How did a former country kid, who grew up to be a scientist living in the suburbs, start keeping chickens? As a child, I loved to feed the chickens and gather their eggs. While living outside of Philadelphia, one day my nephew offered me his hens because he was moving and had no place to keep them. I jumped at the opportunity to return to my farm roots and put more of my sustainability views into practice. I was fortunate: thanks to an enlightened elected official who was a fellow chicken lover, my township allowed residents to keep chickens.

The space behind my garage had a nice 6×18-foot fenced-in area that was perfect for keeping my girls safe.

Aside from the fresh eggs, one of the delights of owning suburban chickens is that neighbors and their children stop by to visit my hens.

Because of my work at EPA, I know the importance of keeping food waste out of landfills. My hens know something about that, too, because they get excited about the old rice, carrot peelings, food scraps, toast crusts, etc., that I feed to them.

The food scraps that the chickens don’t eat, and other things like coffee grounds and egg shells, are a great addition to my compost pile. The hens help out with the compost as well: their droppings provide a rich source of nutrients that will eventually help nourish my garden. Compost reduces the amount of fertilizer, weed killer and water that my garden needs – a model of sustainability!

The hens are part of the family, and the next generation has arrived. I have four adorable fuzzy baby chicks peeping under a heat lamp in my basement! But as a mom, the best thing about owning chickens is pictures of my son and his friends with chickens sitting on their heads!

About the author: Mindy Lemoine is a Life Scientist and Pollution Prevention Coordinator for EPA’s Mid-Atlantic Region. A native of Opelousas, Louisiana, Mindy grew up rambling in the woods and fields with her siblings and developed an abiding curiosity about what might be living in that ditch. She holds an MS in Geography from Louisiana State University.

Editor's Note: The opinions expressed here are those of the author. They do not reflect EPA policy, endorsement, or action, and EPA does not verify the accuracy or science of the contents of the blog.

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Running Around With Chickens

By Amy Miller

My family bought eight chickens. The good news is they are all hens. The odds of getting a rooster when you go out to buy hens are one in 10 so we were off to a good start. We got the four Buff Orpingtons and four Americaunas because my 9-year-old son loves tractors, animals and especially birds. Too bad he doesn’t love eggs. And too bad I grew up in the 17th floor penthouse before urban chickens were trendy.

No matter. I am a romantic and I live in Maine now.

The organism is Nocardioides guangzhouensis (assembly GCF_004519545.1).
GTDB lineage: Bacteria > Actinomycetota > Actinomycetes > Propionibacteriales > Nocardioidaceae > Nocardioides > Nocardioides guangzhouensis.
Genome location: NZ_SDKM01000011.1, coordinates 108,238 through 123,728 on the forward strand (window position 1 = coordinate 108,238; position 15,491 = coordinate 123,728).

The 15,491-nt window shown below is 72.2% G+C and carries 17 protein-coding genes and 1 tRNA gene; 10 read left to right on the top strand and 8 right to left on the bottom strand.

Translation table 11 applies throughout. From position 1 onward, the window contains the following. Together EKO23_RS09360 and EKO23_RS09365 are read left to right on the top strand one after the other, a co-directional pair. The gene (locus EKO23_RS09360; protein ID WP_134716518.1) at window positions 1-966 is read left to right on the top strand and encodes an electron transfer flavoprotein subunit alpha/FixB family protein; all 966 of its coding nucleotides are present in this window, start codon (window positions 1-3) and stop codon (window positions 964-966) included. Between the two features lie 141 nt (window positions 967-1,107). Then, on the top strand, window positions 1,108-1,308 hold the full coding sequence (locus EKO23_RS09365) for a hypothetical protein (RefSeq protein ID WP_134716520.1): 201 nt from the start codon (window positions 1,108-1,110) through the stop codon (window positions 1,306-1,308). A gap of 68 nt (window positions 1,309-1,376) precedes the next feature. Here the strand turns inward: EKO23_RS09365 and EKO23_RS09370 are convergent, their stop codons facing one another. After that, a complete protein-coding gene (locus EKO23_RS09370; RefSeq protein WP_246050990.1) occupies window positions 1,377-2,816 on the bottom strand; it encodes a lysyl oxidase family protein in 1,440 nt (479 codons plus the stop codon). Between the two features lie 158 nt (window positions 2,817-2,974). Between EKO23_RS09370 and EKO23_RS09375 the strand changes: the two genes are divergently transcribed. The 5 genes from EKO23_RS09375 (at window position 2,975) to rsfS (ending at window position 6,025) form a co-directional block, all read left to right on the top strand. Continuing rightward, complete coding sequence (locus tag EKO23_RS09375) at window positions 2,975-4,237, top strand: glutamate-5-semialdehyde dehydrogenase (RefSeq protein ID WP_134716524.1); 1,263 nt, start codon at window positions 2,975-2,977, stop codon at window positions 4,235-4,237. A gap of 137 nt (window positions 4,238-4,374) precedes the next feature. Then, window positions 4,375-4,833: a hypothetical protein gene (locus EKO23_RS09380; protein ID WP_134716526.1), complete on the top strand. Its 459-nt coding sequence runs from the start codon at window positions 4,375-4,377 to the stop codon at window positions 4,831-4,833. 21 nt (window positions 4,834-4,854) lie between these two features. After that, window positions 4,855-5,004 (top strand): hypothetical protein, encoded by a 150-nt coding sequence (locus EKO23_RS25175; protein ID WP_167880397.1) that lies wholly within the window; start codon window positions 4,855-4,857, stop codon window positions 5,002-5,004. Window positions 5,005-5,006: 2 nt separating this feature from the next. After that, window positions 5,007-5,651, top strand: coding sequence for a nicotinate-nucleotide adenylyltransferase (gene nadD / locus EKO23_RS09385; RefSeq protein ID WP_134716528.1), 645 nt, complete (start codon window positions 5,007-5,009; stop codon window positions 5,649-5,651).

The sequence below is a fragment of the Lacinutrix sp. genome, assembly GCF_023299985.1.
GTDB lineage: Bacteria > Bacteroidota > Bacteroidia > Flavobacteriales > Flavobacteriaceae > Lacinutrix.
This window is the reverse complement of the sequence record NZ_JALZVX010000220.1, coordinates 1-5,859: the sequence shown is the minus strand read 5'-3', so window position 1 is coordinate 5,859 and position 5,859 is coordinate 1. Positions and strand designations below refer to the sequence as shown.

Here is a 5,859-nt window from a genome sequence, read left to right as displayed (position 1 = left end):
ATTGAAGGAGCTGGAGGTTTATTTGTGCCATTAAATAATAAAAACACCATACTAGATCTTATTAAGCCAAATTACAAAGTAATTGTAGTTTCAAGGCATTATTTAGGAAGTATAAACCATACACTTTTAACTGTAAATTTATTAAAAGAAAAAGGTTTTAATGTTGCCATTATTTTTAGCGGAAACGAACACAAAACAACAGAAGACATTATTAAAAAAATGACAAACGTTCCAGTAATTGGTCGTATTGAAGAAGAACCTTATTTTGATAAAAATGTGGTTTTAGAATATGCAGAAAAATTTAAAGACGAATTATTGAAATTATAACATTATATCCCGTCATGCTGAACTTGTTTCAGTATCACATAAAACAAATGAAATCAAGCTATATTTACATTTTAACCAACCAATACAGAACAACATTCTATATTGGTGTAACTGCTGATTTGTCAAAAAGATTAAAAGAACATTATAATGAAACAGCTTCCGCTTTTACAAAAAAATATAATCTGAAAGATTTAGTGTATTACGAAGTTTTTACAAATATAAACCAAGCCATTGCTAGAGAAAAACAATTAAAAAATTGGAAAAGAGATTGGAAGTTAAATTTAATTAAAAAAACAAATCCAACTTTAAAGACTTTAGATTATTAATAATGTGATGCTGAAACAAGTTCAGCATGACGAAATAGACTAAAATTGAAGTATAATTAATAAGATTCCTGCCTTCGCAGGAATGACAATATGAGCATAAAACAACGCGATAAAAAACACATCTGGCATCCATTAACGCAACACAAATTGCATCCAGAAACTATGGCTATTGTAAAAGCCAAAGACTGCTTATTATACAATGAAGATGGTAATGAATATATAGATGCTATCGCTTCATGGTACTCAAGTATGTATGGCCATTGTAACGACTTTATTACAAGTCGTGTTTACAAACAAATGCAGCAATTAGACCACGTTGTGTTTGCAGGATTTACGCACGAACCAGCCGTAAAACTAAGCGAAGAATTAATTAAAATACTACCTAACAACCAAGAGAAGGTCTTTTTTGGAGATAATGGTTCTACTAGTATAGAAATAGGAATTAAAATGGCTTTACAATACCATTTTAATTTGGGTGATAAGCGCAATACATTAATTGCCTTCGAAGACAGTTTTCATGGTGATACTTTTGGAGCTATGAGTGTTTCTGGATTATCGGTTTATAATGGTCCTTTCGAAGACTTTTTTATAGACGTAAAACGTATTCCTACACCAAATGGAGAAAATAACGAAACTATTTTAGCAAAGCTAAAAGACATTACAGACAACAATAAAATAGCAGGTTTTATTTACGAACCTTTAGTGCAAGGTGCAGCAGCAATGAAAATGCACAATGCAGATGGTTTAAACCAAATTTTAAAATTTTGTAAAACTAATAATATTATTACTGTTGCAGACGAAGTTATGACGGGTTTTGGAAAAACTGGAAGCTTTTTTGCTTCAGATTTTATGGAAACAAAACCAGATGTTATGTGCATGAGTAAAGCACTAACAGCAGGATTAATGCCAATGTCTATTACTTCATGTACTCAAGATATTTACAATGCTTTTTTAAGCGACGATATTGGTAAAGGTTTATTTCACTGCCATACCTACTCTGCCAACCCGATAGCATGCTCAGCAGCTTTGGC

So my cartoonist husband designed a cartoony coop and his strong and handy brother built it. I used my new power tools and some neighborhood men to build the pen. And voila. Chickens outside our paint-chipped in-town Victorian.

Of course now the facts of fowl care are coming out. Chickens cost more to feed and house than the eggs we would have bought. Between the price of feed, wire, and initial coop investment. You can expect to spend as much as $8 a dozen, depending on your feed and infrastructure. But selling or bartering with eggs can change the equation. They only lay during lighter months, and even though the chickens supposedly don’t need much care, there are the hidden demands.

Like what? Like the chickens dig in the dirt, constantly, so a buried fence is no longer buried after a month. And sometimes chickens peck at each other till they bleed and have to be separated. And oh yes, you better cover the top of the pen because even though chickens don’t really fly, hawks can come down for a meal. And God forbid you let the chickens out to play, you can bet a frisky neighborhood dog will wander by.

And raising your own eggs reduces the cost of fuel for shipping, improves life for the birds, gives you a connection to the source of your food and lets you feel at least partly self-sufficient.

I have no regrets. Because now I have somewhere to throw my apple cores, mushy grapes and overgrown bean plants. I have birds that cluck when they hear me coming. And my son has his very own mini 4-H club.
And soon I will get beautiful white eggs from the Buffs, blue Easter-like eggs from the Americaunas and fluffy omelets tastier than I’ve ever had.

About the author: Amy Miller is a writer who works in the public affairs office of EPA New England in Boston. She lives in Maine with her husband, two children, seven chickens, two parakeets, dog and a great community.

Editor’s Note: The opinions expressed in Greenversations are those of the author. They do not reflect EPA policy, endorsement, or action, and EPA does not verify the accuracy or science of the contents of the blog.

Editor's Note: The opinions expressed here are those of the author. They do not reflect EPA policy, endorsement, or action, and EPA does not verify the accuracy or science of the contents of the blog.

Please share this post. However, please don't change the title or the content. If you do make changes, don't attribute the edited title or content to EPA or the author.